Looking for a good approach to render tiled-based maps efficiently

I am creating a grid- or tiled-based map system in C++. That system uses quadratic meshes as ground planes for each grid cell.
Maybe something like this (just an example, not my game):

First I tried to create a new simple actor, with a static mesh component, for each grid cell / ground plane / tile. But it turned out for large maps (say 100 x 100 = 10.000 map cells or even larger), for example when rotating the camera around the map zoomed out, then FPS would drop drastically. I thought that are just too many actors transformed each tick.

So I changed the system to use instanced static mesh components with one single actor instead. That works fine also for such large maps. However, now I encountered the problem that every time I remove a mesh instance (to replace it with another tile / mesh instance) that removal takes a bit of time, which adds up when I remove many mesh instances at once. From my research this seems to be normal ISM behaviour.

So … what would be a better approach to deal with this requirement of tile- or grid-based maps built UE4 via C++?

Are you using memory pool to keep the reference memory of the tile and just reuse it instead of creating another one ?

When I replace a tile with another one then I remove the mesh instance of ISM component A and add a new mesh instance to ISM component B.

Instances in an ISM are just a linear list of transforms. Removing items from arrays like that is not optimal, since all elements after the removed item must be shifted. You need a different way to manage the instance arrays more effectively. I don’t know how you are keeping track of which index in which ISM component each tile is, so here are some ideas:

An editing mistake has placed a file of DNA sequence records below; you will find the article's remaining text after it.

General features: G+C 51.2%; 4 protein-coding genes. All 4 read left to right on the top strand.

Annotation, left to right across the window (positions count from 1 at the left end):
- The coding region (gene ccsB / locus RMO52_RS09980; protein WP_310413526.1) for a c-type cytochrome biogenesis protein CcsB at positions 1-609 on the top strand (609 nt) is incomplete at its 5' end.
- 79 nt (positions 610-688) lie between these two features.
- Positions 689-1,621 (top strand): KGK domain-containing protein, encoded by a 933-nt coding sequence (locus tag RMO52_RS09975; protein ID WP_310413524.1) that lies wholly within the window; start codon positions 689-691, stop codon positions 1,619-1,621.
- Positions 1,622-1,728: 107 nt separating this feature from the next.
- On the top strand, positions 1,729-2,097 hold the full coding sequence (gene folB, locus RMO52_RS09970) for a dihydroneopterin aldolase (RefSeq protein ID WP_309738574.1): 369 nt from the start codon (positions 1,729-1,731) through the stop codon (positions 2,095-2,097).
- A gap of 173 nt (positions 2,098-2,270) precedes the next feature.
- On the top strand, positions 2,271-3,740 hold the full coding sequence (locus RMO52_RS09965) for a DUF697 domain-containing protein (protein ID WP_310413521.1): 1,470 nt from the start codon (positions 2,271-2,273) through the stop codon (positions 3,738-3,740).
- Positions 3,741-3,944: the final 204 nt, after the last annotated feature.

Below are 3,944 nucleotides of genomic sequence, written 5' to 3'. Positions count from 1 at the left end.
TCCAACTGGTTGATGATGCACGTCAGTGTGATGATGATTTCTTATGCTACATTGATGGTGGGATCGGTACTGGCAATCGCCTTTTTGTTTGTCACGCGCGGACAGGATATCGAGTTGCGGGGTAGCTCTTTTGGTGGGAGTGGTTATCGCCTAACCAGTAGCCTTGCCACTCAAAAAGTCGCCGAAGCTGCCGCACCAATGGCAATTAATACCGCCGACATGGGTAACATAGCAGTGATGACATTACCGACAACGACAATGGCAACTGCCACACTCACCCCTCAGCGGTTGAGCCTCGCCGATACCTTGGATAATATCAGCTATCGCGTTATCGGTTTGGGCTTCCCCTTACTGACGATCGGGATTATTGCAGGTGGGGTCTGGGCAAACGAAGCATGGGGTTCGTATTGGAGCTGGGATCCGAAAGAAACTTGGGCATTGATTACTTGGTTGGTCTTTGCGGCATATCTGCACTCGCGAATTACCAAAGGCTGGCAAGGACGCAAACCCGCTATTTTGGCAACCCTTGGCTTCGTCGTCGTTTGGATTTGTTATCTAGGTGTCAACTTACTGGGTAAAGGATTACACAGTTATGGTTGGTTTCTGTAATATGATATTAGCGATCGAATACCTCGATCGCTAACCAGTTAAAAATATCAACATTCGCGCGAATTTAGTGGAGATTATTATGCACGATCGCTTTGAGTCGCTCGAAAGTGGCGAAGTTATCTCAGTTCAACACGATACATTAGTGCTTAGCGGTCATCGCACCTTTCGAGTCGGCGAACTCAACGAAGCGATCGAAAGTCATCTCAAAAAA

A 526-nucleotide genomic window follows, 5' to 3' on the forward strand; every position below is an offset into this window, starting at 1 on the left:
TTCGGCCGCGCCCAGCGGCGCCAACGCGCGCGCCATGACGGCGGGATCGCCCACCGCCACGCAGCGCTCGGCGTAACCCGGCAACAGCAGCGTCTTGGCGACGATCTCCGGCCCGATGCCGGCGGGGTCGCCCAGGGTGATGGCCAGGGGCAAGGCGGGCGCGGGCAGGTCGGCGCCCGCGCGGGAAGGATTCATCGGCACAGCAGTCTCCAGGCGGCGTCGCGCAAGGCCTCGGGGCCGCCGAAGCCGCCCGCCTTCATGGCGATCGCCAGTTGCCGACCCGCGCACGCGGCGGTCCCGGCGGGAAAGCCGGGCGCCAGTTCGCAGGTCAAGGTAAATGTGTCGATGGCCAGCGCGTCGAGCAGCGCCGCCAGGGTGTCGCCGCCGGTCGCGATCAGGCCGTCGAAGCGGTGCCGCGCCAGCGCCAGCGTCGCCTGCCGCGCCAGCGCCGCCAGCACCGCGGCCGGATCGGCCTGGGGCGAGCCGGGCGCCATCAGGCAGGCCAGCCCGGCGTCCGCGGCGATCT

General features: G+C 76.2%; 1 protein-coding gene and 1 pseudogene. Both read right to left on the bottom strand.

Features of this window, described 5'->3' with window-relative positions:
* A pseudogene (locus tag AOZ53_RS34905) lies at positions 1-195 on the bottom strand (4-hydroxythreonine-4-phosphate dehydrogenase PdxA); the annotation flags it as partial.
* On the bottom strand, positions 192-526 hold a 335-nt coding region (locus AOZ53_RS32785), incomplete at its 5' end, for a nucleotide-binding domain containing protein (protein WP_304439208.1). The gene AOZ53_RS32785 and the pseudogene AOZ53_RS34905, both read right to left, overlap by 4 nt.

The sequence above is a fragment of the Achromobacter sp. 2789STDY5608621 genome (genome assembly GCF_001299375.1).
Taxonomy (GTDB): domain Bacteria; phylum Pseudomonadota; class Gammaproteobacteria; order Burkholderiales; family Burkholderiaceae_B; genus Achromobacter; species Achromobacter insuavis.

• You can copy the transform of the last instance in the array into the index you removed. This way removal would be super fast, but the order of the items will change so you’d need to keep track of this somehow when you need to change this tile again.
  • You can try to set the scale of the instance you removed to zero and add its index into a list of “free slots”. When adding a new instance, reuse the indices from the “free slot list”. I never tried this, so you’d need to set to see if there’s any overhead to having zero-scaled instances

Also, remember that ISMs don’t do per-instance culling. If any part of the ISM component bounding box is visible, the whole thing is rendered. So if your level is much larger than what the camera can show, it would be wise to break your level in smaller “chunks” of tiles. Changing one 16x16 or 32x32 chunk’s instances would also be much faster than changing the instances of one massive ISM with several thousands instances.

Thanks for your ideas @Manoel.Neto, I will have a look at your ideas!

I am more and more thinking that this whole ISM idea is not the best approach. Wouldn’t it be better to have a “normal” landscape actor (i.e. only one mesh) and only place the tile textures or materials (e.g. for a road) via decals on to the ground? Or is there a better way to “paint” textures/materials in a grid on to the landscape actor?

If you’re not going to be changing heights like the picture you provide, paper2D has a really nice map editor.

Might be worth checking out. Even if you plan to change heights, you may be able to utilize this feature.
Unsure if this can be changed at runtime though or if it’s editor only, if you play to do some sort of dynamic level creation.